Warehouse District bars have been working this fall on a plan to close off traffic on two city blocks to allow for Vikings game day parties, where patrons can go from bar to bar without tossing their drinks.
But Minnesota state law is preventing that idea, at least for now. State law does not allow patrons to bring a drink from one bar to another, a central part of the plan.
The idea is to close off 1st Avenue between 4th and 6th streets. For bar geographers, that means the streets with Brothers Bar and Grill, Loon Café, The Imperial Room, The 508 Bar & Restaurant and others.
Joanne Kaufman, executive director of the Warehouse District Business Association, said patrons would be able to buy commemorative cups and use them at participating bars, where the cups would get them drink specials.
Kaufman said the idea formed after the city began allowing “railgating” closer to the Metrodome, where food trucks now line up on game days.
Kaufman said the block parties aren’t likely to happen this season, because changes are needed to state law. She’s not sure if it ever will come to fruition.
“The purpose of it was to encourage people to visit businesses in the Warehouse District as the start of the Purple Path, because to be perfectly honest, the railgating close to the Metrodome has had a negative impact to some of our businesses on game days,” she said.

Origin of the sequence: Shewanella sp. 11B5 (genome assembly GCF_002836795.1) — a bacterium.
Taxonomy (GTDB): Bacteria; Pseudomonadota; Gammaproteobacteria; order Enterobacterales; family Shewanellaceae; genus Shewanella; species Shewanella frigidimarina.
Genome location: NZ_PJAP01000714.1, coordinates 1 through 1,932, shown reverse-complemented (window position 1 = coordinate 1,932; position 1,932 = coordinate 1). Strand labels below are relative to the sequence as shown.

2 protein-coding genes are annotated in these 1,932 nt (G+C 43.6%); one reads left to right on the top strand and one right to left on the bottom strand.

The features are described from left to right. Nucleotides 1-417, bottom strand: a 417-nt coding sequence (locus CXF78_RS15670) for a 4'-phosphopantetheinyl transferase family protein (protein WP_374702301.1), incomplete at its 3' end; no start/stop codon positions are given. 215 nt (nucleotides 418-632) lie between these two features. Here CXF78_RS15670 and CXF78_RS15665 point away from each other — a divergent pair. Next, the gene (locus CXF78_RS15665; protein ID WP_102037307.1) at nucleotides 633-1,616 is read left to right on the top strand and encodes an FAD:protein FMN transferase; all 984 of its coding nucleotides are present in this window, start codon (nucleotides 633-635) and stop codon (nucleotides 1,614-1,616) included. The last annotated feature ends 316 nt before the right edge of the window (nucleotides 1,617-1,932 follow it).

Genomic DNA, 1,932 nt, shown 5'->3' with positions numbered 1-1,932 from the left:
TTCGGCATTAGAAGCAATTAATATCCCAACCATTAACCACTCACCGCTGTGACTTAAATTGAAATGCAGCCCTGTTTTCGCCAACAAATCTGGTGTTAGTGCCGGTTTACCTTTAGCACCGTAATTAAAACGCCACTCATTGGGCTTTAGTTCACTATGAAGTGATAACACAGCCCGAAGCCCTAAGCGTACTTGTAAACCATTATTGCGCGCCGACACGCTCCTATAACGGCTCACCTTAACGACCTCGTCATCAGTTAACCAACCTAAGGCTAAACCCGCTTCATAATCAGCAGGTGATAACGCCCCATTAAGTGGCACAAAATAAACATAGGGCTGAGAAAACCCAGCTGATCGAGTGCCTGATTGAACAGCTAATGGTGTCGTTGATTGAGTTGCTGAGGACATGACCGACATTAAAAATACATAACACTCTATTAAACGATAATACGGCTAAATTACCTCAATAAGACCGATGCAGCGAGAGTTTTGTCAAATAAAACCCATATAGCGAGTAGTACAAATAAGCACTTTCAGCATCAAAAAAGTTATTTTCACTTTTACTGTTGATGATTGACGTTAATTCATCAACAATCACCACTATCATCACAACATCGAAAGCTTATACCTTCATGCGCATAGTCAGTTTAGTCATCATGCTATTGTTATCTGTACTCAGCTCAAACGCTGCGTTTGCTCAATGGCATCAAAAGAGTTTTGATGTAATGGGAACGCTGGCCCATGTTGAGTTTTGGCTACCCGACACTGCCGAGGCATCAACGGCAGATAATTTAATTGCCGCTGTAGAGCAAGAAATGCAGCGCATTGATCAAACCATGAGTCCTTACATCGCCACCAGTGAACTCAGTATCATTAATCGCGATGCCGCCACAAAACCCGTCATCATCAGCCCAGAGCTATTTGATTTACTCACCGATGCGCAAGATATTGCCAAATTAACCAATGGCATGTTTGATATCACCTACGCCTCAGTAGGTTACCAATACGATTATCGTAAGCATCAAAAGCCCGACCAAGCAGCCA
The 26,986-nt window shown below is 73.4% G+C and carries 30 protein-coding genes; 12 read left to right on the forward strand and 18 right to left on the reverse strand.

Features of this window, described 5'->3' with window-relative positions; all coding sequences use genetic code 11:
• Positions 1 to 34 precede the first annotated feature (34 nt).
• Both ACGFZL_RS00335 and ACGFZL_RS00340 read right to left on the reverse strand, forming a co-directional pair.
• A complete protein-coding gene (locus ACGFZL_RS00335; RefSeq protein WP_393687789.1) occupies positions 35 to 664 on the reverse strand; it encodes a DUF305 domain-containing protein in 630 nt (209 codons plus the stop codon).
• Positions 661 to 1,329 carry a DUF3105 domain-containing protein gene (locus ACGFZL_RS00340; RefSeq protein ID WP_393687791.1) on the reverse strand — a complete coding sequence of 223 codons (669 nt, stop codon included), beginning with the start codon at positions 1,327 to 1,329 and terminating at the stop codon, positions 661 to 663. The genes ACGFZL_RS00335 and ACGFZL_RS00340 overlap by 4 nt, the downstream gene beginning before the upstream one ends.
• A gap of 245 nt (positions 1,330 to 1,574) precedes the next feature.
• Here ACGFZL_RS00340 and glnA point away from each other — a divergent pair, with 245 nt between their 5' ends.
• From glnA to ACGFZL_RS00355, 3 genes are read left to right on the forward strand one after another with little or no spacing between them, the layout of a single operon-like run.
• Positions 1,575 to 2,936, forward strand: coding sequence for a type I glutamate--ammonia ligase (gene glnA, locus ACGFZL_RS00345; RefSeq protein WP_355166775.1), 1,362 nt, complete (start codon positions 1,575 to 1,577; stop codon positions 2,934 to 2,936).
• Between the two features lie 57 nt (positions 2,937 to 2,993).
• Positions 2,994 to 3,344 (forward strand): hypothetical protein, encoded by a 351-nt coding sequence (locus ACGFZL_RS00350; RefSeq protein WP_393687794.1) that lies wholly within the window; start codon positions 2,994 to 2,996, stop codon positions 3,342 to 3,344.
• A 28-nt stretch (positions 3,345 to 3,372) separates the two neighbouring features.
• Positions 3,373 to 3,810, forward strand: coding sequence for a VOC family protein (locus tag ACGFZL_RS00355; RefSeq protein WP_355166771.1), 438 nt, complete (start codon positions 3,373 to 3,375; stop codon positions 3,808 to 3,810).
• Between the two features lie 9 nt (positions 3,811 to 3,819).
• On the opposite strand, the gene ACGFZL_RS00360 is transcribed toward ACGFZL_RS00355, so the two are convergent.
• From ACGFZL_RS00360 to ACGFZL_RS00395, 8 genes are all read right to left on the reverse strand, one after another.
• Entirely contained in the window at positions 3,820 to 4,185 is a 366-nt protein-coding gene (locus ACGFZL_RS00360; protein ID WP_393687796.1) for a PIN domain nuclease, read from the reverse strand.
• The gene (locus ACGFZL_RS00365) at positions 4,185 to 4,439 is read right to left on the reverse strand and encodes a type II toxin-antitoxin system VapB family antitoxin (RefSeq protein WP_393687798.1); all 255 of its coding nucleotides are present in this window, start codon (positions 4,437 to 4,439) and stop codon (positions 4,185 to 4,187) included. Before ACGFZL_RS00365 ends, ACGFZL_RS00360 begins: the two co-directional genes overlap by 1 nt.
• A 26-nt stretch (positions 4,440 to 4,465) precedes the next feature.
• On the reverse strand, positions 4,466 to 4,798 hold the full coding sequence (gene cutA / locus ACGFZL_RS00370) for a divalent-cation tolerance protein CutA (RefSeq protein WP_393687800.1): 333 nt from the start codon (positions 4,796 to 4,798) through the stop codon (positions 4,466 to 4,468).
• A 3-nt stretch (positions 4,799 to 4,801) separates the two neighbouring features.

The Purple Path Kaufman speaks of is a new idea brought forth by Mayor R.T. Rybak in September. That was when he announced the railgating plan, and said he wanted a path to connect the west side of downtown with the Metrodome, and later, with the new Vikings stadium.
Accent Signage employees back at work
BRYN MAWR — Accent Signage Systems employees “will never get over” the Sept. 27 shooting that left five of their coworkers and UPS delivery driver dead, but they want it known they are back at work, said Shereen Rahamim.
Rahamim spoke Oct. 22 outside of Accent Signage Systems, the company her husband, Reuven, founded.
Reuven, 61, died in the rampage. Thirty-six-year-old Andrew Engledinger of Minneapolis opened fire on the day he was told he’d lost his job, and was found dead of a self-inflicted gunshot wound in the company’s basement.
Rahamim and company spokesperson Wendy Khabie expressed their gratitude for the outpouring of community support following incident, one of the worst instances of workplace violence in the city’s history. Mayor R.T. Rybak, Police Chief Tim Dolan and company employees joined the two as they read from prepared statements on the street outside the business, located at 2322 Chestnut Ave. W.
“A eulogy at one funeral concluded with the following line: ‘I will never get over this and I don’t have to.’ That is exactly how we feel,” Rahamim said. “But while we will never get over this, together we will get through it.”